Referrals to specialists are usually authorized by your primary care doctor. But if you want to go to a particular specialist your doctor doesn't know and, for some reason, doesn't want you to see, you can get around it by working backward. Call the specialist and tell her you're interested in becoming her patient, and ask if she has a relationship with other PCPs in your plan. (Offer to fax her the list from your HMO's physician directory.) Then switch to the PCP she suggests. (You can always switch back later.)
If you believe that you are not receiving satisfactory care and your physician isn't being helpful, call your HMO's member services department. In many cases, they can help you get the benefit you need. Or you might want to work through the human resources department at your job. You might also consider filing a formal grievance with your HMO (check in your member handbook for the grievance process). Or send a letter directly to the HMO's medical director and the head of its member services department. Ask them to respond to you within a specified time, and tell them you'll seek regulatory or legal help if necessary. If the problem isn't resolved, you can ultimately file a grievance with your state's HMO regulatory agency. Call your HMO's member services department for this agency's address and telephone number. Remember, it's the squeaky wheel that gets the grease.
KNOW YOUR LEGAL LIMITS
If you receive a bill from your doctor for a covered service because your HMO hasn't paid the doctor on time, send the invoice back to your doctor. Include the note, "I'm not responsible for this bill. I'm covered by managed care," advises Harvey Wachsman, JD, MD, an attorney in Great Neck, New York, who specializes in managed care. When your HMO fails to pay your doctor, says Wachsman, it's breaching its contract with the doctor. "Let the doctor go after the HMO," Wachsman advises.
Is this covered?" and "What is this going to cost?" are two relevant questions to ask your doctor, who may recommend a treatment that's not covered by your HMO. If your doctor isn't sure about your coverage, double-check your managed-care contract before consenting to any procedures.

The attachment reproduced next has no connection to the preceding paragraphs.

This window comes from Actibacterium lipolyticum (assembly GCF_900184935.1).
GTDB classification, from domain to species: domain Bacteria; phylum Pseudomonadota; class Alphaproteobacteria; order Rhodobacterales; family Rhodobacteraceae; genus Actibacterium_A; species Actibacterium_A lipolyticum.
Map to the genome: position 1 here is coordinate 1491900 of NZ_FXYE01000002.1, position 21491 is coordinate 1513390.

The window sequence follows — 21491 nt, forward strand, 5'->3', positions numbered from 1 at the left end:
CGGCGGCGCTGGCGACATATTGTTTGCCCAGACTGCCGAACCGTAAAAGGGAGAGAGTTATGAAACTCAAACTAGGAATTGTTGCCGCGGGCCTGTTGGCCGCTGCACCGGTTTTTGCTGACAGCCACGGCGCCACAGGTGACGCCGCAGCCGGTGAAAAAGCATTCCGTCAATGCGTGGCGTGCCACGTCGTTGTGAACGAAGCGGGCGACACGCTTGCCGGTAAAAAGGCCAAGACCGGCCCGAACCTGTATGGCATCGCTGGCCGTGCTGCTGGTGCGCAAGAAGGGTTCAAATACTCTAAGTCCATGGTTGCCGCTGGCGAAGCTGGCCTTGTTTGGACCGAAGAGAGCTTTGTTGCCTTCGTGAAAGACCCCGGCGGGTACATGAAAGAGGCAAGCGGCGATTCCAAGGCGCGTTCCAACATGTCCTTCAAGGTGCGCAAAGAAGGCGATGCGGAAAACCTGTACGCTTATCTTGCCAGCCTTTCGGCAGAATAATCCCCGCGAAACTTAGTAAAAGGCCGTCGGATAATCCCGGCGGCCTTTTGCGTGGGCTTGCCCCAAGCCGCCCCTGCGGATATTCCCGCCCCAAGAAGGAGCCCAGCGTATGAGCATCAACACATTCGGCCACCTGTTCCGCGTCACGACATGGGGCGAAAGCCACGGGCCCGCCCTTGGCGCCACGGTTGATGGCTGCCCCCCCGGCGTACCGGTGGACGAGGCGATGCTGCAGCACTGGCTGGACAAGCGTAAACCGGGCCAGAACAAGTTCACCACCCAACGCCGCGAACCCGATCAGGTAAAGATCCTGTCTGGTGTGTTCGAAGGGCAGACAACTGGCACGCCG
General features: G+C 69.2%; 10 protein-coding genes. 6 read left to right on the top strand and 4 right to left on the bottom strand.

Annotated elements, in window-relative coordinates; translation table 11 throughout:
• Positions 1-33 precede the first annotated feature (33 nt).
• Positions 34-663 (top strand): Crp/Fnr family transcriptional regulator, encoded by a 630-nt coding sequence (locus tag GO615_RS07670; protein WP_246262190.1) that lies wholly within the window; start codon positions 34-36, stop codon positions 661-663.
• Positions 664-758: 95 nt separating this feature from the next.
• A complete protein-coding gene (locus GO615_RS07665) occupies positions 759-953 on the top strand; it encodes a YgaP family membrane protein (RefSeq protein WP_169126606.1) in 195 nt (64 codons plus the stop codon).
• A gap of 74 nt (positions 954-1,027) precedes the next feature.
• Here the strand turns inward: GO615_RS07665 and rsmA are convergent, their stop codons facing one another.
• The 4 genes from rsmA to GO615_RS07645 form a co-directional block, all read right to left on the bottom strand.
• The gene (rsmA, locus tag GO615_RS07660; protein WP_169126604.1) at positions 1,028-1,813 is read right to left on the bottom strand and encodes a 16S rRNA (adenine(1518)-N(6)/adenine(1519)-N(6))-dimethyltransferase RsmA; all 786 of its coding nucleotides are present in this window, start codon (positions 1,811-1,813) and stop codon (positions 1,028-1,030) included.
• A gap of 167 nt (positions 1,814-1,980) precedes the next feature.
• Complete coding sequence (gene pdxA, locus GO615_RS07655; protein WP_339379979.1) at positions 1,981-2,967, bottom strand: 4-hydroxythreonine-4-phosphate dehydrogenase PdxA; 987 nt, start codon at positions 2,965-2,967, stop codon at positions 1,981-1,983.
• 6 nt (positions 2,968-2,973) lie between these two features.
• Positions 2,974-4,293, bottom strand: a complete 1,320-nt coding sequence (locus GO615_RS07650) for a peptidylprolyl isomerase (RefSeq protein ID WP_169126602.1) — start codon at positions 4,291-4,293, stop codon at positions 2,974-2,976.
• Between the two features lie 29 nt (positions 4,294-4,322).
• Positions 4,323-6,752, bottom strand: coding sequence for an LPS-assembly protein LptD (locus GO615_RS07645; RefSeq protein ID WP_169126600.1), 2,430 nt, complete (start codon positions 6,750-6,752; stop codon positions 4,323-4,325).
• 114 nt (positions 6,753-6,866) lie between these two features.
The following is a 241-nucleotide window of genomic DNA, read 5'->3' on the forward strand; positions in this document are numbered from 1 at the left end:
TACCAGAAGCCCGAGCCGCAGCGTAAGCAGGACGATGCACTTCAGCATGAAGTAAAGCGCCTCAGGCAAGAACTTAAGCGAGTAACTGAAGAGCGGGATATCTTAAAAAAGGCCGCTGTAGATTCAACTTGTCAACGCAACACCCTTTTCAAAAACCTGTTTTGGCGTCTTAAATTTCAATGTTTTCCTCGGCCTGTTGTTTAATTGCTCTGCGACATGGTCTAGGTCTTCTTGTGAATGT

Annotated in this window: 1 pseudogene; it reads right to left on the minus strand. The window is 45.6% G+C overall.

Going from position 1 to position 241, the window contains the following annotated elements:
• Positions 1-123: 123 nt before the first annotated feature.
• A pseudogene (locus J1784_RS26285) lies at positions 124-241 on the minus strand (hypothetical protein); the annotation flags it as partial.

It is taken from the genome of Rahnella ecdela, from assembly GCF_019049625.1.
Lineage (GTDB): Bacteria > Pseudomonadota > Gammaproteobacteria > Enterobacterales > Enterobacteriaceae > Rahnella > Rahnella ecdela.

DO YOUR HOMEWORK
To understand your condition and become a decision-maker in your own health care, do your own research online. By being more informed, "you may get better care and you'll feel more in control," says Kvale. If you discover a new treatment your doctor hasn't recommended, there's a good chance it's not yet covered by your HMO. But that doesn't mean it can't be.
Armed with information you provide, your doctor may be able to persuade the HMO to authorize the treatment.
When speaking with HMO customer service representatives, be sure to jot down the date of your call and the name of the representative you speak with. If there's a discrepancy at some point later on, your notes (as in "On April 28 I spoke with representative Jane Doe, who told me this service was covered") may help to resolve the matter in your favor.
If your claim is denied because the treatment you received was deemed "not a covered service," "not medically necessary" or generally "unauthorized," ask your doctor to write a letter to the HMO requesting to have the claim reconsidered. Or call your plan's member services department for an explanation. (HMOs have been known to sometimes reverse their determinations.
They've also been known to make mistakes, so it's always worth asking.) If your
HMO refuses to reconsider, file a formal appeal. Check your member handbook for the appeal process. Do research to back up arguments about your care. It's up to you to look out for yourself.